Send to

Choose Destination
Proc Natl Acad Sci U S A. 2006 Feb 7;103(6):1780-5. Epub 2006 Jan 30.

Activation of phosphatidylinositol 3-kinase signaling by a mutant thyroid hormone beta receptor.

Author information

Laboratory of Molecular Biology, Center for Cancer Research, National Cancer Institute, National Institute of Diabetes and Digestive and Kidney Diseases, National Institutes of Health, Bethesda, MD 20892-4264, USA.


Activation of the phosphatidylinositol 3-kinase (PI3K)-AKT/protein kinase B signaling pathway has been associated with multiple human cancers. Recently we showed that AKT is activated in both the thyroid and metastatic lesions of a mouse model of follicular thyroid carcinoma [thyroid hormone beta receptor (TRbeta)(PV/PV) mice]. This TRbeta(PV/PV) mouse harbors a knock-in mutant TRbeta gene (TRbetaPV mutant) that spontaneously develops thyroid cancer and distant metastasis similar to human follicular thyroid cancer. Here we show that in thyroid tumors, PV mutant bound significantly more to the PI3K-regulatory subunit p85alpha, resulting in a greater increase in the kinase activity than did TRbeta1 in wild-type mice. By GST pull-down assays, the ligand-binding domain of TR was identified as the interaction site with p85alpha. By confocal fluorescence microscopy, p85alpha was shown to colocalize with TRbeta1 or PV mainly in the nuclear compartment of cultured tumor cells from TRbeta(PV/PV) mice, but cytoplasmic p85alpha/PV or p85alpha/TRbeta1 complexes were also detectable. Further biochemical analysis revealed that the activation of the PI3K-AKT-mammalian target of the rapamycin-p70(S6K) pathway was observed in both the cytoplasmic and nuclear compartments, whereas the activation of the PI3K-integrin-linked kinase-matrix metalloproteinase 2 pathway was detected mainly in the extranuclear compartments. These results suggest that PV, via the activation of p85alpha, could act to affect PI3K downstream signaling in both the nuclear and extranuclear compartments, thereby contributing to thyroid carcinogenesis. Importantly, the present study unveils a mechanism by which a mutant TR acts to activate PI3K activity via protein-protein interactions.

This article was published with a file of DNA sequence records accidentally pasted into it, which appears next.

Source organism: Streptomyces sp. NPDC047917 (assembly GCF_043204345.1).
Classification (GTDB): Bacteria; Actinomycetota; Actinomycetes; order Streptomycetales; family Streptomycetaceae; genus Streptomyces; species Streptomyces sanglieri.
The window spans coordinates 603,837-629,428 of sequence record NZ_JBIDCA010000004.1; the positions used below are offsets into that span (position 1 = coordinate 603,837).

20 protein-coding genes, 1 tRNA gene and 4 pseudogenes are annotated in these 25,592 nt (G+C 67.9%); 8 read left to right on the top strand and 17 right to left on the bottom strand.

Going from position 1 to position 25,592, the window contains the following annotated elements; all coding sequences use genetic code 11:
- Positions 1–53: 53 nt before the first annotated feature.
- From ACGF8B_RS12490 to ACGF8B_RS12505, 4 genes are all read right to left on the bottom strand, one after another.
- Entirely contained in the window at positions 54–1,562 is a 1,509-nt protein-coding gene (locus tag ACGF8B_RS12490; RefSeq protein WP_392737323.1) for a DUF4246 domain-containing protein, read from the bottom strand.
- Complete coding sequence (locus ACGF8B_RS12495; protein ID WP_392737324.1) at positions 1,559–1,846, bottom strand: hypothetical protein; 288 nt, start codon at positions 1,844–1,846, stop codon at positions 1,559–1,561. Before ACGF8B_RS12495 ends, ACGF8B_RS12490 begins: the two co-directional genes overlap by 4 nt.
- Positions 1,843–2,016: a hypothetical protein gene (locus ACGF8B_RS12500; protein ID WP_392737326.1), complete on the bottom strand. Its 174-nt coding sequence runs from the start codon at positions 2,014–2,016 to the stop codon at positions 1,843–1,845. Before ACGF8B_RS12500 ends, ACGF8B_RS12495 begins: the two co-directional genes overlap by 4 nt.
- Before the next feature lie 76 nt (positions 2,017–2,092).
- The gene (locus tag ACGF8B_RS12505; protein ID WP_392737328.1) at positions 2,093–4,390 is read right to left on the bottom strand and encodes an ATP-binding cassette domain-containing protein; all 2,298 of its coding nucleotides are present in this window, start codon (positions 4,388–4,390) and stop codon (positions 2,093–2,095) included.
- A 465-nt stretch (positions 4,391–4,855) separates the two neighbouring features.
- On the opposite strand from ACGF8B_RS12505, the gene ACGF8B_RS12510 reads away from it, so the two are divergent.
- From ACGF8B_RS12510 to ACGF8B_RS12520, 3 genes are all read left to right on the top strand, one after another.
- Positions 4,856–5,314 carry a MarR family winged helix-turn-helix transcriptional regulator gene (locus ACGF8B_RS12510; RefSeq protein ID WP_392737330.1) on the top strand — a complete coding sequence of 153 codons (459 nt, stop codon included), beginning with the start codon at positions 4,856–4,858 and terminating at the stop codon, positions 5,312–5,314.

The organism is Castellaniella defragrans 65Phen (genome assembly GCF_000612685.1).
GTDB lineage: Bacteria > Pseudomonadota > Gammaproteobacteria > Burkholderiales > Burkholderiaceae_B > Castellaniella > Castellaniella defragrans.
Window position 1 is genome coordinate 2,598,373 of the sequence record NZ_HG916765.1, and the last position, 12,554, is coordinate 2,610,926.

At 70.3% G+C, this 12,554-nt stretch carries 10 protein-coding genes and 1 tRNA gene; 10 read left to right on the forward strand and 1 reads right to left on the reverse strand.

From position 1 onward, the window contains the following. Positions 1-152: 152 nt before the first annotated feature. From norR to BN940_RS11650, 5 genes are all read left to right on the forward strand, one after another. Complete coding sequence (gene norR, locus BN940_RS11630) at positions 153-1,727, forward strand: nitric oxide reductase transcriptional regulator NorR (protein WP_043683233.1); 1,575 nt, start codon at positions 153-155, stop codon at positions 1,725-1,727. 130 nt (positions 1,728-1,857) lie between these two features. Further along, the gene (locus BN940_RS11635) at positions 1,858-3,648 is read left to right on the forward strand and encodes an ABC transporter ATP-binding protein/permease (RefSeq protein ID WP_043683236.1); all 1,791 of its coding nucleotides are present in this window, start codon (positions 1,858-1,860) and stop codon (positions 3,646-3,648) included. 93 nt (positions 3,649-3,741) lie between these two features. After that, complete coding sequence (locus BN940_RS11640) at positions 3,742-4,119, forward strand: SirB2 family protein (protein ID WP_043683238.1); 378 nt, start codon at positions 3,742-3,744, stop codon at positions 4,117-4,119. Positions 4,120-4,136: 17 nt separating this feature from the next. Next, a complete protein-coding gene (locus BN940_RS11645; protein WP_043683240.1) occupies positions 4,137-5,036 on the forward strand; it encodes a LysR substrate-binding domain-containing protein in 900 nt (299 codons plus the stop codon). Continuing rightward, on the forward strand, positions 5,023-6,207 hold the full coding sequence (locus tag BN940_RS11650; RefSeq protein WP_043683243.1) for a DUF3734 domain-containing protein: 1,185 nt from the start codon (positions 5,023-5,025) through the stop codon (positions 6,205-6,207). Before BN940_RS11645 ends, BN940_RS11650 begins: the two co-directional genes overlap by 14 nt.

[Indexed for MEDLINE]
Free PMC Article

Supplemental Content

Full text links

Icon for HighWire Icon for PubMed Central
Loading ...
Support Center